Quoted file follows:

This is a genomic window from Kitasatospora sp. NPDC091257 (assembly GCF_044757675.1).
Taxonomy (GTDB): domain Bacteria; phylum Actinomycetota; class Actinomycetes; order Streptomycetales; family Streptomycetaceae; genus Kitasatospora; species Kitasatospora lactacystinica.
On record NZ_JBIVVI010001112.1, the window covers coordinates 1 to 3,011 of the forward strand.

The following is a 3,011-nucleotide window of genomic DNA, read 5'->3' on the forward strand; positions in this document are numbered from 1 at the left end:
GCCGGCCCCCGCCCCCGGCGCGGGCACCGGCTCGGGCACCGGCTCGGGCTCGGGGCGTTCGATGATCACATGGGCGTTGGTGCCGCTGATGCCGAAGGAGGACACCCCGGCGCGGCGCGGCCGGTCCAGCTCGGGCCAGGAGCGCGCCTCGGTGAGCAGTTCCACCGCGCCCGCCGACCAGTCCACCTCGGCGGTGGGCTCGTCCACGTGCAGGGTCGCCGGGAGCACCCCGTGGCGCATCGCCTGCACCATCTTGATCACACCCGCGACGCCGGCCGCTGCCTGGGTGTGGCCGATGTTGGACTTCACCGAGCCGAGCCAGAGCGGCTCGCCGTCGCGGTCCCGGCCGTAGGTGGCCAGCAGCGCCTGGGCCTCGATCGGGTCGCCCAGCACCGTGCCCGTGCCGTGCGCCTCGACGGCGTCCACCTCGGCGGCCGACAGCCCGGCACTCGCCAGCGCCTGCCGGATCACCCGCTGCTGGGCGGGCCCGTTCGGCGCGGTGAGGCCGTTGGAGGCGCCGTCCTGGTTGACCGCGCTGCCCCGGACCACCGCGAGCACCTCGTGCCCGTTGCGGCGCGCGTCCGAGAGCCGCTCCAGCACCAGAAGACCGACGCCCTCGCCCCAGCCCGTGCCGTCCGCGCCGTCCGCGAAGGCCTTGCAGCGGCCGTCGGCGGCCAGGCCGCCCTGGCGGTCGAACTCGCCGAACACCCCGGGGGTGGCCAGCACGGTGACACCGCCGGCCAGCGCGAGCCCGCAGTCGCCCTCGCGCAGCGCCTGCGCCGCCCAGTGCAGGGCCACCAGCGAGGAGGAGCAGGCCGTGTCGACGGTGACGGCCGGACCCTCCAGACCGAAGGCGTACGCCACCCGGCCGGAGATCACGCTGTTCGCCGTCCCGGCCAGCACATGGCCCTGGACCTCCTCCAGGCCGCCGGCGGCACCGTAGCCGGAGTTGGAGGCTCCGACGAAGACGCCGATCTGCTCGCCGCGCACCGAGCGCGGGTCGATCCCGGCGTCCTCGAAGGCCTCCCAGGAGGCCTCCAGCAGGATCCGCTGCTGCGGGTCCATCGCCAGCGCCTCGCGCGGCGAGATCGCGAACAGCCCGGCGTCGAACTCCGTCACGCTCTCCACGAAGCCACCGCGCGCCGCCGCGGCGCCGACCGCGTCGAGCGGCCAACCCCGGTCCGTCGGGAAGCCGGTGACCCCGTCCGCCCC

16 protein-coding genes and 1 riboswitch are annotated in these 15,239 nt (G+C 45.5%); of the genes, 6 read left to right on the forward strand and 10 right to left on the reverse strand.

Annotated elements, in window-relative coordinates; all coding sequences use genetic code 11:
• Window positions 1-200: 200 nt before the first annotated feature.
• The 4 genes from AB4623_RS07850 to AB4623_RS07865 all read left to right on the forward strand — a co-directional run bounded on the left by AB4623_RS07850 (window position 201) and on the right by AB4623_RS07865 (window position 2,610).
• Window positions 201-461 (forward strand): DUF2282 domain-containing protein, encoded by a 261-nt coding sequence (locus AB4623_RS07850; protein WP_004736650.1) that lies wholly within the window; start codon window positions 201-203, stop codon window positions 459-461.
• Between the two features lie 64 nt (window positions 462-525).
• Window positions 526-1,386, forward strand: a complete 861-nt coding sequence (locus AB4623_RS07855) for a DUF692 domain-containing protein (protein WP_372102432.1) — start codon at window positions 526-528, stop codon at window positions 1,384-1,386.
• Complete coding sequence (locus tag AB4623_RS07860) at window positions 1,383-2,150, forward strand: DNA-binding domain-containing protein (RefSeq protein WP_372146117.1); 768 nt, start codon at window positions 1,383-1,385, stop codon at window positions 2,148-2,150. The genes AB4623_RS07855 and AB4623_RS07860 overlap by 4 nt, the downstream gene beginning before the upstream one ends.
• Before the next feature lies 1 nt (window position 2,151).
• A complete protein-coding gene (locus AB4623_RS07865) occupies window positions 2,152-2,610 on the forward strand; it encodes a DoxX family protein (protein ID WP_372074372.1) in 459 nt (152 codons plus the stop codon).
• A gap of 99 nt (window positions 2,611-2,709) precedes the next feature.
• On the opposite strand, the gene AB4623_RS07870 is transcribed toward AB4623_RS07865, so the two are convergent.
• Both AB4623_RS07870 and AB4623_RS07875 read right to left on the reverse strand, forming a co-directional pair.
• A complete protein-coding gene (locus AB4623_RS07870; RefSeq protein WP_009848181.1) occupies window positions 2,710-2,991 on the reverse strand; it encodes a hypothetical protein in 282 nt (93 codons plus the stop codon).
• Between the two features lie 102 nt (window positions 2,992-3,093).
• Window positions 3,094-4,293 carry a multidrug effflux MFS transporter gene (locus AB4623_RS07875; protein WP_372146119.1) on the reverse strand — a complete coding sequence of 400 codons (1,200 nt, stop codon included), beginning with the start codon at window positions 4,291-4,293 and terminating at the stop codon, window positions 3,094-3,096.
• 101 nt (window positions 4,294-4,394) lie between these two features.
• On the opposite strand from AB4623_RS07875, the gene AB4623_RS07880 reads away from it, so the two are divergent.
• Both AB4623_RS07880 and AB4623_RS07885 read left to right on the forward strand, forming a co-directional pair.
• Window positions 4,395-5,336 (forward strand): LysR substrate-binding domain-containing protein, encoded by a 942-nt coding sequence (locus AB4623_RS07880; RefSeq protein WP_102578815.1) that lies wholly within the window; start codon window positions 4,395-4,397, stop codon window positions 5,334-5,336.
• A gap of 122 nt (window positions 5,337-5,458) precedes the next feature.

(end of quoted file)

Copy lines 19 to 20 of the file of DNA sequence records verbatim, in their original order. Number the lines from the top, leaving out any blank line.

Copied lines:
• A complete protein-coding gene (locus AB4623_RS07870; RefSeq protein WP_009848181.1) occupies window positions 2,710-2,991 on the reverse strand; it encodes a hypothetical protein in 282 nt (93 codons plus the stop codon).
• Between the two features lie 102 nt (window positions 2,992-3,093).